In June, 1998, two eminent political scientists, Melvin Richter, of the City University of New York, and Kari Palonen of the University of Jyväskylä, organized a conference on “Conceptual Changes in European Political Cultures” at the Finnish Institute in London. Henrik Stenius, the director of the Institute, served as the host. That meeting brought together scholars from fourteen nations to discuss ongoing collaborative projects on social and political concepts in such places as the Netherlands, Finland, France, Denmark, and the Soviet Union, and to listen to a variety of empirical and methodological presentations on related matters. Informing many of the reports and exchanges were the relatively recently completed volumes of the Geschichtliche Grundbegriffe—or GG for short—edited by Otto Brunner, Werner Conze and Reinhart Koselleck.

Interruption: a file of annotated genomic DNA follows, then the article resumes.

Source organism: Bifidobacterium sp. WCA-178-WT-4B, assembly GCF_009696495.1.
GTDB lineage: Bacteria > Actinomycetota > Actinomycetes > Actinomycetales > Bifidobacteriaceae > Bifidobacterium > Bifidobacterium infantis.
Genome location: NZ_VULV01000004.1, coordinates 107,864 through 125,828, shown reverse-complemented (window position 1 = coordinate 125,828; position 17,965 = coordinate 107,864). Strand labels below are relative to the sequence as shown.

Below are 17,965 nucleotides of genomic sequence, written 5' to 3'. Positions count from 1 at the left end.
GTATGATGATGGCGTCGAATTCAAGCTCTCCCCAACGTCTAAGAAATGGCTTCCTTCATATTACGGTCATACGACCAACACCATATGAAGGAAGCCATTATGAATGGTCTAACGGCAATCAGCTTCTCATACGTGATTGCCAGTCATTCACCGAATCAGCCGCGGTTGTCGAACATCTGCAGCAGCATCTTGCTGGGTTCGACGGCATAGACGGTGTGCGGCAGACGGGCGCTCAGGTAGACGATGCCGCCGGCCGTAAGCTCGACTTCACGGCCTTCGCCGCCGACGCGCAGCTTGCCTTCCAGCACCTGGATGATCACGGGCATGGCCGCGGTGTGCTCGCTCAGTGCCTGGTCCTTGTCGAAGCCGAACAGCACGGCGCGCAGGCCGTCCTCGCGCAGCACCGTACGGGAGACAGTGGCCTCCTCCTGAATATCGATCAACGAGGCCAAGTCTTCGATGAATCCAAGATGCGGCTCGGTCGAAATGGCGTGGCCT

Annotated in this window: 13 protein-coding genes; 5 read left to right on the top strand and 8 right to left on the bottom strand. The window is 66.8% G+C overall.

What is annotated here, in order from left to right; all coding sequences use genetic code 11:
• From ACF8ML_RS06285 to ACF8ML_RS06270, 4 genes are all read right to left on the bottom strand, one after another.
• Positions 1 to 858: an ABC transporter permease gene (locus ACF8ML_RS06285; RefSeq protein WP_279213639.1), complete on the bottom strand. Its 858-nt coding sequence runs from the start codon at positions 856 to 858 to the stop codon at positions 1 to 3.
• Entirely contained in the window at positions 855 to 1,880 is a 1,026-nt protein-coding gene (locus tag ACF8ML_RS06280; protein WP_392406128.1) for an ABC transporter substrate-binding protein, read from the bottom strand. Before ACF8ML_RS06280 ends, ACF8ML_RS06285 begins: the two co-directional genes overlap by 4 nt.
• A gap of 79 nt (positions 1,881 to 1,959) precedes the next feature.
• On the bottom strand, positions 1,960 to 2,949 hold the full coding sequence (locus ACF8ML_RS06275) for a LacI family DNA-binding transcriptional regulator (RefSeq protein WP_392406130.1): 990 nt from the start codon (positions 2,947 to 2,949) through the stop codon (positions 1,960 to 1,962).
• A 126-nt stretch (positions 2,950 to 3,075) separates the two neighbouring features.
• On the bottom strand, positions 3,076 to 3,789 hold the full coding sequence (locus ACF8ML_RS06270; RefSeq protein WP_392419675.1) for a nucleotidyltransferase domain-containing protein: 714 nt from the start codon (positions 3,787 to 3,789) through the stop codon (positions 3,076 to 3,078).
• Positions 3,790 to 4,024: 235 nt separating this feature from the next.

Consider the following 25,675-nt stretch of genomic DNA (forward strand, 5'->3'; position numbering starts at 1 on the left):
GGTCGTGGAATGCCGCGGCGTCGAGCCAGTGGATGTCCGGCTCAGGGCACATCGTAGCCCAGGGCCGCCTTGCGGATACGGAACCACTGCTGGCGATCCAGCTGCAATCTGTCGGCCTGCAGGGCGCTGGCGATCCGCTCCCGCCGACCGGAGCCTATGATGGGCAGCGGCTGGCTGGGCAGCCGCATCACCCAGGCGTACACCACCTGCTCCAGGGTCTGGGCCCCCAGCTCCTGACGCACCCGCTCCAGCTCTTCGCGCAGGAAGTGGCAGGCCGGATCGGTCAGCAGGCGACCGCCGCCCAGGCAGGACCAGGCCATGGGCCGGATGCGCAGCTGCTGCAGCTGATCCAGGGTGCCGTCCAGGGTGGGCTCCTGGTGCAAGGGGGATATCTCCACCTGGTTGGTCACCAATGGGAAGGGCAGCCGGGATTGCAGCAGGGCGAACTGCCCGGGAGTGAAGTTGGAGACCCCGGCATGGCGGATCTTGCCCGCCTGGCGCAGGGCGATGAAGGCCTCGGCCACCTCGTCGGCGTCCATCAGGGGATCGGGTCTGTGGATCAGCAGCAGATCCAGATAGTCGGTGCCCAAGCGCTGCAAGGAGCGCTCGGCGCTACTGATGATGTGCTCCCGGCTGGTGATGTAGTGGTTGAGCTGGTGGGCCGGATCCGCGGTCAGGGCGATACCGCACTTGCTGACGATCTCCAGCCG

Underlying the conference were arguments made by Richter and Palonen about the possible convergence of German Begriffsgeschichte and the so-called “Cambridge School” approach(es) to the historical study of political thought. Both Reinhart Koselleck and Quentin Skinner attended the conference and contributed to its wide-ranging empirical and methodological exchanges. At the conference’s close, those present agreed to form an international network which would meet regularly, publish a newsletter, and develop an archive of projects and proposals, as well as interviews with, and critical reflections by, those who were taking part in them.
Thus was created the History of Political and Social Concepts Group.